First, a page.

But QE2 has not helped the anemic local credit market, on which smaller businesses rely; and it is these businesses that are largely responsible for creating new jobs. In a June 30 article in the Wall Street Journal titled “Smaller Businesses Seeking Loans Still Come Up Empty,” Emily Maltby reported that business owners rank access to capital as the most important issue facing them today; and only 17% of smaller businesses said they were able to land needed bank financing.

How QE2 Wound Up in Foreign Banks

Before the Banking Act of 1935, the government was able to borrow directly from its own central bank. Other countries followed that policy as well, including Canada, Australia, and New Zealand; and they prospered as a result. After 1935, however, if the U.S. central bank wanted to buy government securities, it had to purchase them from private banks on the “open market.” Former Fed Chairman Marinner Eccles wrote in support of an act to remove that requirement that it was intended to keep politicians from spending too much. But all the law succeeded in doing was to give the bond-dealer banks a cut as middlemen.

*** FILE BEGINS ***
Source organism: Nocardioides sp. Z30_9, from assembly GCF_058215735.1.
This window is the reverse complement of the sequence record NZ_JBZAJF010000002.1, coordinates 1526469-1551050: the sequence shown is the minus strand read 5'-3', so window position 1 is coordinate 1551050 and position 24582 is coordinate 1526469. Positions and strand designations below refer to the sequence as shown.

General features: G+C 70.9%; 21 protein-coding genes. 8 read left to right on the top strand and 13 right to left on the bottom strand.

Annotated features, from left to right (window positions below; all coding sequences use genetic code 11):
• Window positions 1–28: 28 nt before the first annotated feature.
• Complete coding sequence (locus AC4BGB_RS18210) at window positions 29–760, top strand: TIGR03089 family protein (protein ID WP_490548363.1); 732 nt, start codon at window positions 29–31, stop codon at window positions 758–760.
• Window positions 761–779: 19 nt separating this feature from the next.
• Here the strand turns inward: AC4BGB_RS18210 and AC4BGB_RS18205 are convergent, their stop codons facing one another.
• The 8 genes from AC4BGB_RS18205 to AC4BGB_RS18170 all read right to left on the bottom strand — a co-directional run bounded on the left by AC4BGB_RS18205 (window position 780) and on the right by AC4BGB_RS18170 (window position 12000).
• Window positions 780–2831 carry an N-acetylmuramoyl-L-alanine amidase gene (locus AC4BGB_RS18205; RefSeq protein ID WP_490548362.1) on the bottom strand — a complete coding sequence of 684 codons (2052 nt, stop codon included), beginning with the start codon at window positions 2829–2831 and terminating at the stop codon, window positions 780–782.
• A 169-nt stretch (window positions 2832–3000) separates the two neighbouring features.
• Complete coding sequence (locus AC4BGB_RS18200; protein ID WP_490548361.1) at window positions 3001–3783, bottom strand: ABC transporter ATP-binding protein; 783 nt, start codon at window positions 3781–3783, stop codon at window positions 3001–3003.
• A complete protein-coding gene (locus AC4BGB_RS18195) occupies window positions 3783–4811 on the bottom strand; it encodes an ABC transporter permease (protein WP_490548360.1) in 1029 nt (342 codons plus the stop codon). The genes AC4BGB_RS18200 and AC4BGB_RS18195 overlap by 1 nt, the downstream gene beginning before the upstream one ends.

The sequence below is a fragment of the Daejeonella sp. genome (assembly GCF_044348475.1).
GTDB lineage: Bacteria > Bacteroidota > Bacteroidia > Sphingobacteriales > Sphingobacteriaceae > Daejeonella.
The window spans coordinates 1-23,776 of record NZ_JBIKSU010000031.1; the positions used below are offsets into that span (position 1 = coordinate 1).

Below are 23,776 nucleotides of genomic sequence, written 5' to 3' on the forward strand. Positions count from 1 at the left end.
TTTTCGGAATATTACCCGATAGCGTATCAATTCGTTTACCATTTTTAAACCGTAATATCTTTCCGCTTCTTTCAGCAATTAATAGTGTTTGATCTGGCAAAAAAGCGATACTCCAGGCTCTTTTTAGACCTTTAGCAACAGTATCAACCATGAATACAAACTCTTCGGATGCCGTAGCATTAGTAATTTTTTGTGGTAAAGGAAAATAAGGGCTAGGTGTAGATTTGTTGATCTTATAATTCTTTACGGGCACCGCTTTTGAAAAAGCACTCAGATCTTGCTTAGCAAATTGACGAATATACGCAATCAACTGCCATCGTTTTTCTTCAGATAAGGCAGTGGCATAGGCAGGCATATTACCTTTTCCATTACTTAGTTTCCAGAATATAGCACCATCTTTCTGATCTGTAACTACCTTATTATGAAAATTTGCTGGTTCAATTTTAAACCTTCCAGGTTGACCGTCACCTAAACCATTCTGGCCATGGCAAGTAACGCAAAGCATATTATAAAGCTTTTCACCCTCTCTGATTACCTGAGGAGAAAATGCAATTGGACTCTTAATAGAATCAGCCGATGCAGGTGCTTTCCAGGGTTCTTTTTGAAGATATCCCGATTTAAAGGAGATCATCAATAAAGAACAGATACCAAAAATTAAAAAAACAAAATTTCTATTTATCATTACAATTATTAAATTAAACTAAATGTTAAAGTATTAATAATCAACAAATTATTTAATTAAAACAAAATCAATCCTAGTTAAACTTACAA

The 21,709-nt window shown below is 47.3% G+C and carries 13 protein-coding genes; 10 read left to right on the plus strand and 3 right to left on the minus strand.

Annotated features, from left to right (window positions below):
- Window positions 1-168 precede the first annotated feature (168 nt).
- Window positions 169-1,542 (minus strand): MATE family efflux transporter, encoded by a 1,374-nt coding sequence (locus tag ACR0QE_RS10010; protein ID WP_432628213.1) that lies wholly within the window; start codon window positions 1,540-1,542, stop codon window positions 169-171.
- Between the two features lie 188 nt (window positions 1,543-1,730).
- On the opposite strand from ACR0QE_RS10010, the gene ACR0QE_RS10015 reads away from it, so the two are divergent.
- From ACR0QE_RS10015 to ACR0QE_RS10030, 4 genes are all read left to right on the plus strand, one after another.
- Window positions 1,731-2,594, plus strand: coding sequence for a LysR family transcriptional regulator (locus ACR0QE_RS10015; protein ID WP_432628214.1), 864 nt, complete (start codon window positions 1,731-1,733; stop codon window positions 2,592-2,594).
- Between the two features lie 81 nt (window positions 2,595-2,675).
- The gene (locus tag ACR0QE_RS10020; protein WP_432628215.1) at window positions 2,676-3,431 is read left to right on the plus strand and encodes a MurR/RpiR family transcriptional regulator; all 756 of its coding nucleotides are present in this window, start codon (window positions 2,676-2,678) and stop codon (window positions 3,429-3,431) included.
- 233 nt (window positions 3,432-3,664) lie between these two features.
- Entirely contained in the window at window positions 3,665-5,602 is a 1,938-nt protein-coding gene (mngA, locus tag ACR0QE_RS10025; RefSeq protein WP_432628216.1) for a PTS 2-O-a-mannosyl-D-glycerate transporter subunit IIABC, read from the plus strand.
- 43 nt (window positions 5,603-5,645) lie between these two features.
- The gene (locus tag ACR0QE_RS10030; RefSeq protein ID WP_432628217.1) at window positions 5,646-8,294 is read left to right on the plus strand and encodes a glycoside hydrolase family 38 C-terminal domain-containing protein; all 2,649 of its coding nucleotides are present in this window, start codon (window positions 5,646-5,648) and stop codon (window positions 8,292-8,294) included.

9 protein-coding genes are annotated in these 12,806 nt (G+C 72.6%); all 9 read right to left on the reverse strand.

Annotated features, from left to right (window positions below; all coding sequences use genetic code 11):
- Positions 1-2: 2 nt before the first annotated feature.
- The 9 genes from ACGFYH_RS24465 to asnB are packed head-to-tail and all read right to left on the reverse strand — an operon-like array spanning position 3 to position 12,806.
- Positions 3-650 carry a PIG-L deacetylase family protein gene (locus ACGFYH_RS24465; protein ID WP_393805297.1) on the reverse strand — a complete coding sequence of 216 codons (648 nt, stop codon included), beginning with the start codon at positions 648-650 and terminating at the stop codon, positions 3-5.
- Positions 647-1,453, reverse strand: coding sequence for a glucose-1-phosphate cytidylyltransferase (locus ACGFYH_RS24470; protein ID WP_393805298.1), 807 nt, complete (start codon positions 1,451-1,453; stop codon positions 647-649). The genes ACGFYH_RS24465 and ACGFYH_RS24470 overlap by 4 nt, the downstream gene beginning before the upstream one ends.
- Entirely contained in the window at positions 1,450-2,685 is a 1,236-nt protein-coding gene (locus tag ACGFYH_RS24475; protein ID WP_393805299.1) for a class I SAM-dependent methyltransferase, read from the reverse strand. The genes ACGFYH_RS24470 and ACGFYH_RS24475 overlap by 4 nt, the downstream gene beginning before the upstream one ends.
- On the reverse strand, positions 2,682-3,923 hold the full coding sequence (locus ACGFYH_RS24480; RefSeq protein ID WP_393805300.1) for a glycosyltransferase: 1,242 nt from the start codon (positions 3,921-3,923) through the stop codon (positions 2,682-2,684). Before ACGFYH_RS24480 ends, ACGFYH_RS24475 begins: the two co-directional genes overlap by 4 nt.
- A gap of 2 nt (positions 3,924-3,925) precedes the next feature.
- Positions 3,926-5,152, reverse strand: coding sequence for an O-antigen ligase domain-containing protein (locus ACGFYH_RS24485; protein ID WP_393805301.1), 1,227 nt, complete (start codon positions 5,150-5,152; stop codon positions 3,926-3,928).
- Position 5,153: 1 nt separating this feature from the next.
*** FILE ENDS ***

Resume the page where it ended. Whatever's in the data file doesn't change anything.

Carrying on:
Worse, it caused the Fed to lose control of where the money went. Rather than buying more bonds from the Treasury, the banks that got the cash could just sit on it or use it for their own purposes; and that is apparently what is happening today.

In carrying out its QE2 purchases, the Fed had to follow standard operating procedure for “open market operations”: it took secret bids from the 20 “primary dealers” authorized to sell securities to the Fed and accepted the best offers. The problem was that 12 of these dealers – or over half — are U.S.-based branches of foreign banks (including BNP Paribas, Barclays, Credit Suisse, Deutsche Bank, HSBC, UBS and others); and they evidently won the bids.

The fact that foreign banks got the money was established in a June 12 post on Zero Hedge by Tyler Durden (a pseudonym), who compared two charts: the total cash holdings of foreign-related banks in the U.S., using weekly Federal Reserve data; and the total reserve balances held at Federal Reserve banks, from the Fed’s statement ending the week of June 1. The charts showed that after November 3, 2010, when QE2 operations began, total bank reserves increased by $610 billion. Foreign bank cash reserves increased in lock step, by $630 billion — or more than the entire QE2.

In a June 27 blog, John Mason, Professor of Finance at Penn State University and a former senior economist at the Federal Reserve, wrote: